If I was the SC, I would make Afzal join the Indian Air Force and make him fly the Mig-21's. For once, people would be happy after the crash.
The people at Acorn take themselves very seriously most of the time, but they linked up to something really funny - Mahatma Gandhi praising Kim Jong Il - who was 7 when Gandhi died. (link)
I wonder if Munnabhai writes that blog? Then who writes this?
An interesting Point of View, by Point of View
The Supreme Court has held that unlike the charge of attempt to murder, the Indian Penal Code does not recognise the charge of attempt to rape. Rape is said to have been committed only if a man inserts his sexual organ into the victim. Any other act only qualifies for the offence of outraging a woman or child’s modesty.Link (There seems to be a problem with a permalinks!!)
How about a failed attempt to blow up Parliament? Would that be terrorism or merely an offence of outraging our nationalistic and patriotic sensibilities.
or indeed a failed attempt to evade taxes?
One thing that stands out in this long discussion is that dating is tough and dating is complicated for our desis in America. I don't understand why doesn't any desi tell us when they come home. I can bet that dating is easier back home, so in case you're having real problems in firangland, do take a trip back home.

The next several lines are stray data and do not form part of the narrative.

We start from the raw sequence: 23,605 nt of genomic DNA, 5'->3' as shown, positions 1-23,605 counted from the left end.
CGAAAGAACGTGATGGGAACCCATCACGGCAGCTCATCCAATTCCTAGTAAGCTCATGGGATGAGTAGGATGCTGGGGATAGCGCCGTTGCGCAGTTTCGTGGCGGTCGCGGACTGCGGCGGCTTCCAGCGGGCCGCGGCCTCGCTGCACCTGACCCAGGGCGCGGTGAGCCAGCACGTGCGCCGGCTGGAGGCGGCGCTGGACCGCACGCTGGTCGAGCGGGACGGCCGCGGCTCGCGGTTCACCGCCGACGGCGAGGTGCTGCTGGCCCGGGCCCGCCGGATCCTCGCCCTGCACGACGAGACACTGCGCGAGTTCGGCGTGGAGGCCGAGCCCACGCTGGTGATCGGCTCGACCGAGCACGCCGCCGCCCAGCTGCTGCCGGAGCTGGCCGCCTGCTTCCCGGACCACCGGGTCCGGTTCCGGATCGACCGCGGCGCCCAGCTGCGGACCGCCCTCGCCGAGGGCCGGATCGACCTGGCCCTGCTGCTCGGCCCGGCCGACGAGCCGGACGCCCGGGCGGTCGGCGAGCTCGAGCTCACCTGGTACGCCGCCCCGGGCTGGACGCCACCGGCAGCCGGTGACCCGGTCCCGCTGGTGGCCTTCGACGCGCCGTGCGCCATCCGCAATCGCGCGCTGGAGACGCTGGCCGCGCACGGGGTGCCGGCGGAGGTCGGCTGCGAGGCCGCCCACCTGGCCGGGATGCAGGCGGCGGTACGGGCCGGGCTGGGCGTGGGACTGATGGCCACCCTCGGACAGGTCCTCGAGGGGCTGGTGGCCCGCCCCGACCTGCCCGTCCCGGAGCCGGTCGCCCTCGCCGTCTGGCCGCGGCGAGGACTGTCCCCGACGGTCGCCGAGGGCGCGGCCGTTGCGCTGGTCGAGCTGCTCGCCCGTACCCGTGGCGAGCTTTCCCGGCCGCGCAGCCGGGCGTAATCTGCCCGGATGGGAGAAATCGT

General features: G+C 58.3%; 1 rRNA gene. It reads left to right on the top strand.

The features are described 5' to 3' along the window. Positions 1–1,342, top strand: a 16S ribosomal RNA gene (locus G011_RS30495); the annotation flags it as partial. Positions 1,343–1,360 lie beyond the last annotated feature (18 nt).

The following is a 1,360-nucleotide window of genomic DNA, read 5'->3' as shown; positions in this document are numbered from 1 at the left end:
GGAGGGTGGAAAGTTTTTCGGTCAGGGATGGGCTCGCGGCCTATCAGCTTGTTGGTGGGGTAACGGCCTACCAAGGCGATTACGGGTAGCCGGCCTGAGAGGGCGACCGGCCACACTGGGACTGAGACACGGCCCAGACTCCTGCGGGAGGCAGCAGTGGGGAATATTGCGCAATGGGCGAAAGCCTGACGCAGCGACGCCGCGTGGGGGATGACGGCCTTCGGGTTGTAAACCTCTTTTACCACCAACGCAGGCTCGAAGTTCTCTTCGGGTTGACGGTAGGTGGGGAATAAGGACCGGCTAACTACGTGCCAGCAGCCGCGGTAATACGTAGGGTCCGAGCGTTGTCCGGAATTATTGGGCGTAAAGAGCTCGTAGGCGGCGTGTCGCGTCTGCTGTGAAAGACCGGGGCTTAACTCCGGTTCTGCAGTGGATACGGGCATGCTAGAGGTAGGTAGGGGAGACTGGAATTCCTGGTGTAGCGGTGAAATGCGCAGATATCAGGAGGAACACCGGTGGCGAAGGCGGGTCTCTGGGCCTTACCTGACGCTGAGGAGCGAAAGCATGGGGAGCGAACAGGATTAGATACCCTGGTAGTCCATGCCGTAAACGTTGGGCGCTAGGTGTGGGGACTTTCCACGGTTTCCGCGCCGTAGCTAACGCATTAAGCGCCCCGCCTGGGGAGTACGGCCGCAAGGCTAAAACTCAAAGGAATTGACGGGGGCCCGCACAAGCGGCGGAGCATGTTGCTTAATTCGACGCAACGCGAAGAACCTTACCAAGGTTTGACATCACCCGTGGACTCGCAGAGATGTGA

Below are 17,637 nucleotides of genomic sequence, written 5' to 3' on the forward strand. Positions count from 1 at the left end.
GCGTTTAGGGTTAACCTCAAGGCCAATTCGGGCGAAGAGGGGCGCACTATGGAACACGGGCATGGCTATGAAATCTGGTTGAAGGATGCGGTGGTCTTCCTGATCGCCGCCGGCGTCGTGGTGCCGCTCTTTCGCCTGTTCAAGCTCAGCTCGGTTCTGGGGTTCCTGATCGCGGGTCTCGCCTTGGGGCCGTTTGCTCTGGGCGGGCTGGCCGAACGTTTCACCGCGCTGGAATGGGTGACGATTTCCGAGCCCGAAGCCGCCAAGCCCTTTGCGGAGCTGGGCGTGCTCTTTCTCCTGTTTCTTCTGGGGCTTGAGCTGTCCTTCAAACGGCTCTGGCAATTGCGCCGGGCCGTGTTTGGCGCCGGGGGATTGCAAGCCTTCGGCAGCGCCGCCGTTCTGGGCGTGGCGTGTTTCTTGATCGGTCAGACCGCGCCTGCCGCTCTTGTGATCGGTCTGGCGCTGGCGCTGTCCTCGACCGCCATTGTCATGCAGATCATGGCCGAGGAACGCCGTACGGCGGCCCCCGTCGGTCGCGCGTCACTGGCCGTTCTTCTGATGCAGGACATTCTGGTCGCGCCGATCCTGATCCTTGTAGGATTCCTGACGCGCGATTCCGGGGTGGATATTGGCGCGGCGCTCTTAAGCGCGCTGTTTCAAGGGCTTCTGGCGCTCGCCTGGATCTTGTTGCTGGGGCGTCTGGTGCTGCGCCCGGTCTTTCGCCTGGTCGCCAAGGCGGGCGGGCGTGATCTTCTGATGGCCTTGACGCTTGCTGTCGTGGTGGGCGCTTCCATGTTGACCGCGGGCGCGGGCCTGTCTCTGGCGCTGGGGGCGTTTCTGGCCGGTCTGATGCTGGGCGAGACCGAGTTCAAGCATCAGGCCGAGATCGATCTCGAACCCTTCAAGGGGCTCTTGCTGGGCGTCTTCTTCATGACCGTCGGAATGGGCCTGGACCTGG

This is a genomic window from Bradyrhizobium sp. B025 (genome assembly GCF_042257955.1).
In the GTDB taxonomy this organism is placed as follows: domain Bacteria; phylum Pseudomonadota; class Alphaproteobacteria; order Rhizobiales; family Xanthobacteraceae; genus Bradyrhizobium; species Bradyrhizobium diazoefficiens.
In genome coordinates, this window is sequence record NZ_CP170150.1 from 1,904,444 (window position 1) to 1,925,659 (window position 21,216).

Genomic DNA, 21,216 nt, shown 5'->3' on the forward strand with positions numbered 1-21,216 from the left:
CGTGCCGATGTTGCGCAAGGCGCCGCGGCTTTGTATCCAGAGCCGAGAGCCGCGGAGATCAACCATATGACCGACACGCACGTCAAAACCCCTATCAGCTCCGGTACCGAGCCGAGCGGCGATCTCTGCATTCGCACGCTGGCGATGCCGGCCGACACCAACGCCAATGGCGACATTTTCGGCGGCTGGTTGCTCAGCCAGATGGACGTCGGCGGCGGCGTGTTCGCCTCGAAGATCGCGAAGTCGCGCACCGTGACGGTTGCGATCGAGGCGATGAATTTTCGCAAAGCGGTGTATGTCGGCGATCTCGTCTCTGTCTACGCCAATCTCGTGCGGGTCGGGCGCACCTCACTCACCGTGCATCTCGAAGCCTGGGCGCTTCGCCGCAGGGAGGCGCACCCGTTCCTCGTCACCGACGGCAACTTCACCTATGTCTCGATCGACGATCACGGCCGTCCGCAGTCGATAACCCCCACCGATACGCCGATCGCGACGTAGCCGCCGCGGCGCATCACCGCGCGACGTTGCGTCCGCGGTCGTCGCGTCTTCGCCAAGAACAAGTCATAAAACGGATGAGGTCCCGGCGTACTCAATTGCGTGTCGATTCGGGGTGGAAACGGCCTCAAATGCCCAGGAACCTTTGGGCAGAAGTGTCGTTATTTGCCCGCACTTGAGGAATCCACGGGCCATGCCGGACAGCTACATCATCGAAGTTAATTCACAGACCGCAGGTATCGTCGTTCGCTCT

Anyways, we were on the post at SM (link), which has a lot of links to relish, like the video of 'Desi OC', and then there are the awe-inspiring comments. Some people have real hard questions that need to be answered, like this one:
Punjabi girls are impossible. Northies are patakhas macacas. Must I go South for love shove, pyar vyar? Being a Northie boy, can I go Southie?How do you answer that? And just see how much this girl is enjoying being the intimidator. heh. (link)